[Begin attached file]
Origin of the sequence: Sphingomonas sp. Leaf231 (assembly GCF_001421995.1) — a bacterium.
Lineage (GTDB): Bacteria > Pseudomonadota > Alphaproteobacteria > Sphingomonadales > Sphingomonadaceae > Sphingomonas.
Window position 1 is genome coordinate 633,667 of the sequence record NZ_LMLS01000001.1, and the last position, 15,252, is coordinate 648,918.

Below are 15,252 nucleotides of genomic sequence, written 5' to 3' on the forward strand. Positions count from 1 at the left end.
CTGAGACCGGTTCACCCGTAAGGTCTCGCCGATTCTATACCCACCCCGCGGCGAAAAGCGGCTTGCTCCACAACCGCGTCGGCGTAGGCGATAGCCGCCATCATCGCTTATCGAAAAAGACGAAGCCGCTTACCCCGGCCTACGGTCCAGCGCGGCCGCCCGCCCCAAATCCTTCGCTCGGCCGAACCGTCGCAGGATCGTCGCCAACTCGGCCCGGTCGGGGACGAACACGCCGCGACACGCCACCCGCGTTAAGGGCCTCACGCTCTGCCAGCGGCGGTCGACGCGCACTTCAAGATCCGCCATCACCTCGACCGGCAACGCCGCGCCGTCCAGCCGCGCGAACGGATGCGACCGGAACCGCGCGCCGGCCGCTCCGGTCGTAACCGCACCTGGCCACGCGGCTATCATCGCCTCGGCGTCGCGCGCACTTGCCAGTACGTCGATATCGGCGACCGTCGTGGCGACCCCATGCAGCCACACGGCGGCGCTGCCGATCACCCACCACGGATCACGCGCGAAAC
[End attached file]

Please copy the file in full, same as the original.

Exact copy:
Origin of the sequence: Sphingomonas sp. Leaf231 (assembly GCF_001421995.1) — a bacterium.
Lineage (GTDB): Bacteria > Pseudomonadota > Alphaproteobacteria > Sphingomonadales > Sphingomonadaceae > Sphingomonas.
Window position 1 is genome coordinate 633,667 of the sequence record NZ_LMLS01000001.1, and the last position, 15,252, is coordinate 648,918.

Below are 15,252 nucleotides of genomic sequence, written 5' to 3' on the forward strand. Positions count from 1 at the left end.
CTGAGACCGGTTCACCCGTAAGGTCTCGCCGATTCTATACCCACCCCGCGGCGAAAAGCGGCTTGCTCCACAACCGCGTCGGCGTAGGCGATAGCCGCCATCATCGCTTATCGAAAAAGACGAAGCCGCTTACCCCGGCCTACGGTCCAGCGCGGCCGCCCGCCCCAAATCCTTCGCTCGGCCGAACCGTCGCAGGATCGTCGCCAACTCGGCCCGGTCGGGGACGAACACGCCGCGACACGCCACCCGCGTTAAGGGCCTCACGCTCTGCCAGCGGCGGTCGACGCGCACTTCAAGATCCGCCATCACCTCGACCGGCAACGCCGCGCCGTCCAGCCGCGCGAACGGATGCGACCGGAACCGCGCGCCGGCCGCTCCGGTCGTAACCGCACCTGGCCACGCGGCTATCATCGCCTCGGCGTCGCGCGCACTTGCCAGTACGTCGATATCGGCGACCGTCGTGGCGACCCCATGCAGCCACACGGCGGCGCTGCCGATCACCCACCACGGATCACGCGCGAAAC